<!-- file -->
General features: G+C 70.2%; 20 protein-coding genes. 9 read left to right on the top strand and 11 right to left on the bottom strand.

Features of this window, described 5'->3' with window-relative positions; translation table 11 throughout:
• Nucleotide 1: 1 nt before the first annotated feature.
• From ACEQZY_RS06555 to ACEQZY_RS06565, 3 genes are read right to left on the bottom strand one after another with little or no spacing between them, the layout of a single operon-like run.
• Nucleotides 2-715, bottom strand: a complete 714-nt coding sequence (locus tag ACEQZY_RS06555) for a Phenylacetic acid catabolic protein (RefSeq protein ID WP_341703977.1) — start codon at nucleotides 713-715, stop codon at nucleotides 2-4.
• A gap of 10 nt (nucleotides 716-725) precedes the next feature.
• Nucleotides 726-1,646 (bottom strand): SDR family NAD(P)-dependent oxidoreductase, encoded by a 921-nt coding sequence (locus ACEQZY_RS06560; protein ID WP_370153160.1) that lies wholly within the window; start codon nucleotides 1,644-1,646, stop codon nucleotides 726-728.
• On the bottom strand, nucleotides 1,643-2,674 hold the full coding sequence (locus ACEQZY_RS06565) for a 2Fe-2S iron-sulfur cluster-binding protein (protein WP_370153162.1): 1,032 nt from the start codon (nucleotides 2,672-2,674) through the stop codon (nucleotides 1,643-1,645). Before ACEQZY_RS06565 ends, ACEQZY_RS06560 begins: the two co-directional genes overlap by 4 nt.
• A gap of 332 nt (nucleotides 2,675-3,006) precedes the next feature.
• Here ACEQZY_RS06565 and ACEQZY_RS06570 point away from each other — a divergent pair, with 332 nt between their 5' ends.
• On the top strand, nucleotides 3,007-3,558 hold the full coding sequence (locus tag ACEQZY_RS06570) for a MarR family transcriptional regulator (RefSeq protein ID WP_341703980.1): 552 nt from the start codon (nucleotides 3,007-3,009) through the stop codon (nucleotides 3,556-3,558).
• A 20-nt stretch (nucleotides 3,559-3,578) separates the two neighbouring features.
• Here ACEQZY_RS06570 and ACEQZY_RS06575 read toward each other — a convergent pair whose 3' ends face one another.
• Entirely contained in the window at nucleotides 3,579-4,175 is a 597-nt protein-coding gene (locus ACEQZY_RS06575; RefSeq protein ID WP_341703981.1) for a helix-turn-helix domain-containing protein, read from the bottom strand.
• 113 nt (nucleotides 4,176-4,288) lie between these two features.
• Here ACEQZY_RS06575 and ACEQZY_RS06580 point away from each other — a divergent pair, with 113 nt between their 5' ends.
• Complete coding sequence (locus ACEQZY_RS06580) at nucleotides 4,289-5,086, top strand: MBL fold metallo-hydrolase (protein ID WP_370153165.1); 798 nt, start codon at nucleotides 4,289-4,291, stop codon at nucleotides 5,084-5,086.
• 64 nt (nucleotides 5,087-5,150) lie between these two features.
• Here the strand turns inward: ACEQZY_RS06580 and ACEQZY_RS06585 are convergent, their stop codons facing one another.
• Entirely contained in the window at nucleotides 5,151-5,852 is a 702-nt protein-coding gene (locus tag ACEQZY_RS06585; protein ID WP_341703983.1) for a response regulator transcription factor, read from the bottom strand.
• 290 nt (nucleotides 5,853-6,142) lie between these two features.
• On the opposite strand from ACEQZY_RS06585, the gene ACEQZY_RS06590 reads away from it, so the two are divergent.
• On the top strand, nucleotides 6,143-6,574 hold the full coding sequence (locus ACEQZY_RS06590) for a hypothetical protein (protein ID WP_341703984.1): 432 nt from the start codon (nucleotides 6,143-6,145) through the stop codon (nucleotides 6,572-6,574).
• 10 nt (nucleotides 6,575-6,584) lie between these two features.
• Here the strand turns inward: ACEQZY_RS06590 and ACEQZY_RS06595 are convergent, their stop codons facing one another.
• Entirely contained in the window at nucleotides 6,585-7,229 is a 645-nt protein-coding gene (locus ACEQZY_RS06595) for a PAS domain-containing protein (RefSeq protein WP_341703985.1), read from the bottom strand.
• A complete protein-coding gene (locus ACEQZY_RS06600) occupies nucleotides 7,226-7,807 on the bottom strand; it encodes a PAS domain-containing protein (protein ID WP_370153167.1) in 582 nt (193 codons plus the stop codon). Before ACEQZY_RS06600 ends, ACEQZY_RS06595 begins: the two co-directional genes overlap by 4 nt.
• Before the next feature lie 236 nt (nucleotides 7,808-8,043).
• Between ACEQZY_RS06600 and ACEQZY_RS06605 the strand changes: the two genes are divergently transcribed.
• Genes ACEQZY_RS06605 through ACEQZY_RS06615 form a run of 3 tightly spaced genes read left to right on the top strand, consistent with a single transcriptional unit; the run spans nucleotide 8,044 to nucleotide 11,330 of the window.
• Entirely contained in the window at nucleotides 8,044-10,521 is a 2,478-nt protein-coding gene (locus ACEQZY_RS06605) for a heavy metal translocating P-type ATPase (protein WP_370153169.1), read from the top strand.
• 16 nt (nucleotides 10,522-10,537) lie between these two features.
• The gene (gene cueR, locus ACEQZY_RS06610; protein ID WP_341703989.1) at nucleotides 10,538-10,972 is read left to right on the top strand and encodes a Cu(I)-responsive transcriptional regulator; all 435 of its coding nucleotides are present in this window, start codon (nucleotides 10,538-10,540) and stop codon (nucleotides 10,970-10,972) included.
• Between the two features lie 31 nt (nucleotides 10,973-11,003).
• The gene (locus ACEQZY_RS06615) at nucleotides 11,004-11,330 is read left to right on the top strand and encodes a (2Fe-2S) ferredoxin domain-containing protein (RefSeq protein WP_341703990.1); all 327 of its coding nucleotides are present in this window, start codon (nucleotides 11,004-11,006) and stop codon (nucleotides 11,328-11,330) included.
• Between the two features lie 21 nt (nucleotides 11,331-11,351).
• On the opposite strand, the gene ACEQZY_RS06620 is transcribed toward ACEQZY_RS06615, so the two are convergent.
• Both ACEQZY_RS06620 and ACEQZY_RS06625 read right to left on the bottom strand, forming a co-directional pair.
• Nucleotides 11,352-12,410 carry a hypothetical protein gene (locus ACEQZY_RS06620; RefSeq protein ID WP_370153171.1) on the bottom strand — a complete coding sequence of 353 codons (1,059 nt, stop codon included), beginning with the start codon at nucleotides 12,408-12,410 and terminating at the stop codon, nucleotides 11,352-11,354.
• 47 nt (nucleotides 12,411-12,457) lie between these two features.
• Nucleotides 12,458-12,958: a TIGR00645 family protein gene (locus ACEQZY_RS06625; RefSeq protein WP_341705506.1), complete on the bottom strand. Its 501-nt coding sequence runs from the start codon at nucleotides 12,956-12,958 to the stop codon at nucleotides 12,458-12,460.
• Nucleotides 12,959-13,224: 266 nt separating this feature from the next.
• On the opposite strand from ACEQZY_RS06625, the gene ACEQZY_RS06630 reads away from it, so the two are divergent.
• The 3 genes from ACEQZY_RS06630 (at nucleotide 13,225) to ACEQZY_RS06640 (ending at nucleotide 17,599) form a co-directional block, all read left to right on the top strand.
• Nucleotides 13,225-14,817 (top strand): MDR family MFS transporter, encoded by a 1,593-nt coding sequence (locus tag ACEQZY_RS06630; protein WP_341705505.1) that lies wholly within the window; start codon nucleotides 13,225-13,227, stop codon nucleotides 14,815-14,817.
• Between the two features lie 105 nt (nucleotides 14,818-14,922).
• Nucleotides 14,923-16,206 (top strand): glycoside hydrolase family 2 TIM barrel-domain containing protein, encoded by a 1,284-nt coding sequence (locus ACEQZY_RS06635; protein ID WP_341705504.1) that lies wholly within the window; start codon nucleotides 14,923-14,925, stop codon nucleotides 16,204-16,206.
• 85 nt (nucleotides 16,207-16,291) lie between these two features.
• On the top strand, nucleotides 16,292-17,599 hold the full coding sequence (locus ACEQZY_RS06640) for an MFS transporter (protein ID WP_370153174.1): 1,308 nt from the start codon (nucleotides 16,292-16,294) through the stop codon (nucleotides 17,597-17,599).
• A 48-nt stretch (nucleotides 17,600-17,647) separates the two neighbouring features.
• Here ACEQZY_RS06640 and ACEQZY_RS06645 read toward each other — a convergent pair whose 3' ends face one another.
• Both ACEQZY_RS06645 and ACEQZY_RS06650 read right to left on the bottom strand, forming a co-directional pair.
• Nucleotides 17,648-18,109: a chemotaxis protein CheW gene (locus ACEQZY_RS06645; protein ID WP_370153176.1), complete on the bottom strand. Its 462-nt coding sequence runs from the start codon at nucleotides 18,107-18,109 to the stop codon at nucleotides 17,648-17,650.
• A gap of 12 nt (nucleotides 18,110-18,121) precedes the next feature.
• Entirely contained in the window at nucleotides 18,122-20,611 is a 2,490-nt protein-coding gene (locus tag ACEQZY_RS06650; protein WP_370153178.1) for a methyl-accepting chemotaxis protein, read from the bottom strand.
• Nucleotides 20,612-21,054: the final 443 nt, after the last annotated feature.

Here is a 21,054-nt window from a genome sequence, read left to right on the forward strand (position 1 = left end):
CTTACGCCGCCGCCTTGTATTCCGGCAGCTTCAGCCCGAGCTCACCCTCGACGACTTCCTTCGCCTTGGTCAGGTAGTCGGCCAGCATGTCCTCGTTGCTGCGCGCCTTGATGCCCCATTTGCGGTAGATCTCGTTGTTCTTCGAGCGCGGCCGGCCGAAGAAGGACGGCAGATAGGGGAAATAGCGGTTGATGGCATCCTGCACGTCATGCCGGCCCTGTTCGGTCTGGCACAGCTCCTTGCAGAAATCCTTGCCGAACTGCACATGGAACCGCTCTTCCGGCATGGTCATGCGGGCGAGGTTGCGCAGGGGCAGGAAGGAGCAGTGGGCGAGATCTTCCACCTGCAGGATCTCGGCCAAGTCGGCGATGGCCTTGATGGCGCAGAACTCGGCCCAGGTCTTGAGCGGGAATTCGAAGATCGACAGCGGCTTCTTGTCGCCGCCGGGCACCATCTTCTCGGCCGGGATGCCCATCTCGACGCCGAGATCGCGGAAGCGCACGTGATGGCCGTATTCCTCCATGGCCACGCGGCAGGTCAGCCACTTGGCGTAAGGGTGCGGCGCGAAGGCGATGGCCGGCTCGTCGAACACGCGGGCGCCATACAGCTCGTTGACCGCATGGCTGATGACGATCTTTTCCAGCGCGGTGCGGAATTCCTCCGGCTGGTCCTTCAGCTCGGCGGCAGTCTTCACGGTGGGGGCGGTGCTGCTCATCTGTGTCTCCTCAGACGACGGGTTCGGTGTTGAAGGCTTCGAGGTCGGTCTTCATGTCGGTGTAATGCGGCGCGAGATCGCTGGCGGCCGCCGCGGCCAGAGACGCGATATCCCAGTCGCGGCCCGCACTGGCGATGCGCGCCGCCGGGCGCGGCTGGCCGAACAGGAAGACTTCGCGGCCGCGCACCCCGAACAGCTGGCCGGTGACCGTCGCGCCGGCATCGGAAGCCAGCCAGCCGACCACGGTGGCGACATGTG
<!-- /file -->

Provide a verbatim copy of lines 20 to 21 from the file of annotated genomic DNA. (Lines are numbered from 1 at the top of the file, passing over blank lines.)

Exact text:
• Entirely contained in the window at nucleotides 5,151-5,852 is a 702-nt protein-coding gene (locus tag ACEQZY_RS06585; protein ID WP_341703983.1) for a response regulator transcription factor, read from the bottom strand.
• 290 nt (nucleotides 5,853-6,142) lie between these two features.